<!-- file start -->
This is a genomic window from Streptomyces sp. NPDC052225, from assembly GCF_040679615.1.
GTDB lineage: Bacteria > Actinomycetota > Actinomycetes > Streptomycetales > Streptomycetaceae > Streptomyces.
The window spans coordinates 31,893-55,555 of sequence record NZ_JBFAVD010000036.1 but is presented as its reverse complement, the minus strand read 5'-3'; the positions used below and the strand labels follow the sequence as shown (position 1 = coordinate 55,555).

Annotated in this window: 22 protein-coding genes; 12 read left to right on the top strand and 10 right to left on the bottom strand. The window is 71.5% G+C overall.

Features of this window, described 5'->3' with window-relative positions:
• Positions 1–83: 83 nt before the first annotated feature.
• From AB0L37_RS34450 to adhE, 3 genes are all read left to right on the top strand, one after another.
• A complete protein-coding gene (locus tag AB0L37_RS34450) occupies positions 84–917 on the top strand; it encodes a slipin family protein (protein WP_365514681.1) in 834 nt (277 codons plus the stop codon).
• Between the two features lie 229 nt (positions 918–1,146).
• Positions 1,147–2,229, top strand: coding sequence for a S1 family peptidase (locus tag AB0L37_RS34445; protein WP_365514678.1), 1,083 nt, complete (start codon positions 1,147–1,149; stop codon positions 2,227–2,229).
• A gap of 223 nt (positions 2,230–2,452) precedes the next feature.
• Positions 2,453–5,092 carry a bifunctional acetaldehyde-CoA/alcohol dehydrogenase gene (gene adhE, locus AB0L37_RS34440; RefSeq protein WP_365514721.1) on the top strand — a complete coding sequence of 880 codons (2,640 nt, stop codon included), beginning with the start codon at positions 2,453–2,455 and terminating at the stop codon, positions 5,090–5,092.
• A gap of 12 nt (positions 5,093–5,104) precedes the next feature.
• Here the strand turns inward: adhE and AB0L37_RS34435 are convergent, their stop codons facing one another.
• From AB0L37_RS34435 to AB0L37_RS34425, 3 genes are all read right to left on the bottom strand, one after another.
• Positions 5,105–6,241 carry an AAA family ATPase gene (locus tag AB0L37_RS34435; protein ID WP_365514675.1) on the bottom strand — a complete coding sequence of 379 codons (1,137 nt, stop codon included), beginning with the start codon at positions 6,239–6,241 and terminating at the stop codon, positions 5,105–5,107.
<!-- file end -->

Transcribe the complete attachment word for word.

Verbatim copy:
This is a genomic window from Streptomyces sp. NPDC052225, from assembly GCF_040679615.1.
GTDB lineage: Bacteria > Actinomycetota > Actinomycetes > Streptomycetales > Streptomycetaceae > Streptomyces.
The window spans coordinates 31,893-55,555 of sequence record NZ_JBFAVD010000036.1 but is presented as its reverse complement, the minus strand read 5'-3'; the positions used below and the strand labels follow the sequence as shown (position 1 = coordinate 55,555).

Annotated in this window: 22 protein-coding genes; 12 read left to right on the top strand and 10 right to left on the bottom strand. The window is 71.5% G+C overall.

Features of this window, described 5'->3' with window-relative positions:
• Positions 1–83: 83 nt before the first annotated feature.
• From AB0L37_RS34450 to adhE, 3 genes are all read left to right on the top strand, one after another.
• A complete protein-coding gene (locus tag AB0L37_RS34450) occupies positions 84–917 on the top strand; it encodes a slipin family protein (protein WP_365514681.1) in 834 nt (277 codons plus the stop codon).
• Between the two features lie 229 nt (positions 918–1,146).
• Positions 1,147–2,229, top strand: coding sequence for a S1 family peptidase (locus tag AB0L37_RS34445; protein WP_365514678.1), 1,083 nt, complete (start codon positions 1,147–1,149; stop codon positions 2,227–2,229).
• A gap of 223 nt (positions 2,230–2,452) precedes the next feature.
• Positions 2,453–5,092 carry a bifunctional acetaldehyde-CoA/alcohol dehydrogenase gene (gene adhE, locus AB0L37_RS34440; RefSeq protein WP_365514721.1) on the top strand — a complete coding sequence of 880 codons (2,640 nt, stop codon included), beginning with the start codon at positions 2,453–2,455 and terminating at the stop codon, positions 5,090–5,092.
• A gap of 12 nt (positions 5,093–5,104) precedes the next feature.
• Here the strand turns inward: adhE and AB0L37_RS34435 are convergent, their stop codons facing one another.
• From AB0L37_RS34435 to AB0L37_RS34425, 3 genes are all read right to left on the bottom strand, one after another.
• Positions 5,105–6,241 carry an AAA family ATPase gene (locus tag AB0L37_RS34435; protein ID WP_365514675.1) on the bottom strand — a complete coding sequence of 379 codons (1,137 nt, stop codon included), beginning with the start codon at positions 6,239–6,241 and terminating at the stop codon, positions 5,105–5,107.